In June of 2005, John Tanner, the chief of the voting rights section, wrote Columbus, Ohio’s election officials to publicly assure them that the Justice Department had found no evidence of intentional African-American voter disenfranchisement in the 2004 election.
Not only was that an unprecedented move, former Department lawyers say, but the letter is another, and particularly galling, example of Tanner using the force of the Department to further Republican aims — in this case, to hamper future lawsuits or investigations concerning the problems in Columbus.
“It really looked like the Civil Rights Division was used to run interference for Republican election officials in Ohio,” former voting rights section deputy chief Bob Kengle told me.
At issue was the experience of thousands of voters in Franklin County, Ohio, in the 2004 election. Voters in mostly African-American precincts were forced to wait hours in long lines to vote. An investigation by Rep. John Conyers (D-MI) found that voters often waited as many as four to five hours, some as many as seven, deep into the night. The Washington Post reported that “bipartisan estimates say that 5,000 to 15,000 frustrated voters turned away without casting ballots.” The culprit, of course, was a scarcity of voting machines in those districts, one that seemed to follow a suspicious trend: “27 of the 30 wards with the most machines per registered voter showed majorities for Bush” and “six of the seven wards with the fewest machines delivered large margins for Kerry.”
But Tanner, who’s due to appear in a Congressional hearing, launched an investigation (more on that below) and found that “Franklin County assigned voting machines in a non-discriminatory manner,” as he wrote in a detailed 4-page letter to a local official. But if the distribution of the machines was non-discriminatory, why then were polling places in predominantly African-American areas forced to remain open for hours after the normal 7:30 PM closing time in order to accommodate the long lines?
Tanner explained that African-Americans simply vote later in the day:
…the principal cause of the difference appears to be the tendency in Franklin County for white voters to cast ballots in the morning (i.e., before work), and for black voters to cast ballots in the afternoon (i.e., after work). We have established this tendency through local contacts and through both political parties, and it accords with our considerable experience in other parts of the United States. Morning voters may wait in line several hours, as happened in white precincts, without keeping the polls open after 7:30 am; this is not the case, however, at sites where voters arrive after 5:30 p.m.
The letter is remarkable for a number of reasons, not least of which Tanner’s increasingly-evident generalizing style. This is the same man who explained that voter ID laws don’t discriminate against minorities, because minorities don’t grow old, and that African-Americans tend to get photo IDs more than whites because of racial profiling by police.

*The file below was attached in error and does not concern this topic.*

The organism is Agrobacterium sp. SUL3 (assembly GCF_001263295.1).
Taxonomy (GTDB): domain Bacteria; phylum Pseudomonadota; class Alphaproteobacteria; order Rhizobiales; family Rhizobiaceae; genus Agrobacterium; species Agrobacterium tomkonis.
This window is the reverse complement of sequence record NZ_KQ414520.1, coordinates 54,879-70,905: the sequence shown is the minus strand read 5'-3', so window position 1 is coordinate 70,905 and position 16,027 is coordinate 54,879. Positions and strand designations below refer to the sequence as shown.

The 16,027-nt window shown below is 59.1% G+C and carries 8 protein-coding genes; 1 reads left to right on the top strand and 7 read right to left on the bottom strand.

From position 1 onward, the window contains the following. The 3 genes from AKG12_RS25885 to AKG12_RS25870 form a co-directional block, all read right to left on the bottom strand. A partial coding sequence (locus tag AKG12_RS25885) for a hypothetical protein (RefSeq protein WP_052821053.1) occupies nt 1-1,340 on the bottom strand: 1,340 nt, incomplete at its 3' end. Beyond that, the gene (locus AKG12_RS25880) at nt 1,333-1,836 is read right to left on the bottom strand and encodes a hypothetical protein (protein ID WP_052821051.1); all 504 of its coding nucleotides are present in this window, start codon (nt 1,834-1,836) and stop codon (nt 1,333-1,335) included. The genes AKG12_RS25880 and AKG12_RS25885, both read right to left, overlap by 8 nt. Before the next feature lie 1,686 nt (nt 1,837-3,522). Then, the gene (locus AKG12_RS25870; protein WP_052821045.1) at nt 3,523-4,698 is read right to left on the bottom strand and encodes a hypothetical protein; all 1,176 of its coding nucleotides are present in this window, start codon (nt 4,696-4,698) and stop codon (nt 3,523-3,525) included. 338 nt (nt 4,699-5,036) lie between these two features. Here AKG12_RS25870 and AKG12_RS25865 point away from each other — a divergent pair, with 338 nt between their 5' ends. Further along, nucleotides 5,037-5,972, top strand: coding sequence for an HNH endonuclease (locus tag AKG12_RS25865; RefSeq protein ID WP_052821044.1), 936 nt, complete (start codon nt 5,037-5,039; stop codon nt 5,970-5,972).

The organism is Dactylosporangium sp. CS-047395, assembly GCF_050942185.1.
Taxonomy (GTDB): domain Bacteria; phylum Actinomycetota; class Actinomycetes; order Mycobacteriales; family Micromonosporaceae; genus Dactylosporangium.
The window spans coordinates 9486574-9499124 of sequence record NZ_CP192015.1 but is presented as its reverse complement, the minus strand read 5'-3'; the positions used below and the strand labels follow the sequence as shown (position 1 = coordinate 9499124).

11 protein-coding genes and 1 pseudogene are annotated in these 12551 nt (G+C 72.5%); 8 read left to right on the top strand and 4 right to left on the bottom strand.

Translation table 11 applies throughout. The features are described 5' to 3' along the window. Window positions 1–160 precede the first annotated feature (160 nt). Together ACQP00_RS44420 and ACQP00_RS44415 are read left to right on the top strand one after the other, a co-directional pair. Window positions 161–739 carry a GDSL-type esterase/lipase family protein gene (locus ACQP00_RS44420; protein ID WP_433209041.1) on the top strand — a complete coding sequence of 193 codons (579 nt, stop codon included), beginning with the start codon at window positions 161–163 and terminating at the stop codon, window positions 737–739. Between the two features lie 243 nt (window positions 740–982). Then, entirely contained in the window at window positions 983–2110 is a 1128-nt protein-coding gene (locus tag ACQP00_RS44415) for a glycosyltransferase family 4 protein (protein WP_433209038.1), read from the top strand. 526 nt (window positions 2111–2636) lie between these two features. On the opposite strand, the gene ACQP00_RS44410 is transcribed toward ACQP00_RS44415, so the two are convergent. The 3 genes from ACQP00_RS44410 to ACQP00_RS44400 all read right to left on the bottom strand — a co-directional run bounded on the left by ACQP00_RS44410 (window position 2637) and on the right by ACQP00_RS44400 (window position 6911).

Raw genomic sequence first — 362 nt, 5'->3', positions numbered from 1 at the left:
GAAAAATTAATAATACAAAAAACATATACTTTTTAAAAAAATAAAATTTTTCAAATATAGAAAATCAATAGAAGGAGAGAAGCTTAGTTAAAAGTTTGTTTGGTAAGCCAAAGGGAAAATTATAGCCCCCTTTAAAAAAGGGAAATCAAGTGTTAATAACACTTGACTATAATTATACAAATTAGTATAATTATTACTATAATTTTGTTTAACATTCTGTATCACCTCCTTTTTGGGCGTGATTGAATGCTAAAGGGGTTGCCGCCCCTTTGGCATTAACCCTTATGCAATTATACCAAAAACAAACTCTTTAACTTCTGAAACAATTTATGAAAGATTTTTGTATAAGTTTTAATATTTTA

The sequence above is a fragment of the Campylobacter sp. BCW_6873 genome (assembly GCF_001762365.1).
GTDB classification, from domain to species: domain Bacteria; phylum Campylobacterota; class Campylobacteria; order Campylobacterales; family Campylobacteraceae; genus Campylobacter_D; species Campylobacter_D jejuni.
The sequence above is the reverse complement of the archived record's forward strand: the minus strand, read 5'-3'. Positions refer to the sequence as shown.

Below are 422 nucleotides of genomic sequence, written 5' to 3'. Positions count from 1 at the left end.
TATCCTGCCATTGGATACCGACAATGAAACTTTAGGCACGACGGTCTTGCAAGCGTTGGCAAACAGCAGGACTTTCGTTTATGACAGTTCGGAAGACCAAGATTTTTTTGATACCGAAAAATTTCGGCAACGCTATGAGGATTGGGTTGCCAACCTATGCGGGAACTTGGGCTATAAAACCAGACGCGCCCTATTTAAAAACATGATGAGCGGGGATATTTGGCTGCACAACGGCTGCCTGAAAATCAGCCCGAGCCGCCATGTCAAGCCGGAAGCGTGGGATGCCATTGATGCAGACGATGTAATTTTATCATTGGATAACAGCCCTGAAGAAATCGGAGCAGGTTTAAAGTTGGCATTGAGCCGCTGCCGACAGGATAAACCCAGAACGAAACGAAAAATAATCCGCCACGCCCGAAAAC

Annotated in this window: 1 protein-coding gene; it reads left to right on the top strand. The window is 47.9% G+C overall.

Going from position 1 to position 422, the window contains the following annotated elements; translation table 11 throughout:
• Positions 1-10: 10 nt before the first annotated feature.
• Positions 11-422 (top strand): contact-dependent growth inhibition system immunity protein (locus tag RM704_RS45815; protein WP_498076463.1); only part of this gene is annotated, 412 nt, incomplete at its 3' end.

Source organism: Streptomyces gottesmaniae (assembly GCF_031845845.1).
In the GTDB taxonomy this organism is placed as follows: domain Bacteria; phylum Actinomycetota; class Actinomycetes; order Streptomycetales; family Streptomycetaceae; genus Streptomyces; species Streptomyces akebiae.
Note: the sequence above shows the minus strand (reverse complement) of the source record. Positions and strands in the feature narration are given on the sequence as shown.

Needless to say, veterans of the voting rights section say that they’re not familiar with a tendency for African-Americans to vote later in the day. âIâve never seen that before,” Joe Rich, a former chief of the section and 40-year veteran of the Civil Rights Division told me. Toby Moore, formerly a redistricting expert with the section who worked on the Ohio investigation with Tanner, called that a “convenient” explanation seized on by Tanner. “I never saw any indication that he was really investigating that,” Moore said.
Suspiciously, Tanner, the chief of the section, seems to have been the only section attorney investigating the matter. Moore, who traveled with Tanner to Ohio, said that no other lawyer came along on the trip and that he dealt with no one else on the investigation except for Tanner: “This was not handled the way other investigations were handled.” Bob Kengle, who spent more than 20 years in the Civil Rights Division, said that he couldn’t think of another type of investigation where no line attorney was assigned.
But that wasn’t the only first for the investigation. Kengle and Rich both said that the very composition of such a detailed letter was unprecedented. On occasion, both said, the Department had sent letters informing officials that the voting rights section had decided not to continue the investigation. But such letters were very short and revealed nothing about the results of the investigation to date. The reason for that was clear: offering a lengthy explanation for why the Department had not discovered sufficient evidence of discrimination would “poison the well,” Kengle told me, for outside groups attempting litigation on the issue, or even for the Justice Department to return later to investigate.
But Tanner seemed eager to poison the well. “It reads like a defense brief,” Kengle told me.
“Tanner bent over backwards to rule that black voters did not have a right to the same number of machines as white registered voters, and then went out of his way to make that ruling public,” said David Becker, a former attorney with the section, currently with People for the American Way. “It’s one of the most remarkably disconcerting things to come out of the voting section in a long time.”
For his part, Moore said that he doesn’t think that the evidence shows that Franklin County officials conspired to disenfranchise African-American voters. “Election officials are almost always more likely to be incompetent than venal,” he told me. “On the other hand, was it all because of different voting patterns? Or did black precincts get neglected? I know we didnât try very hard to find out.”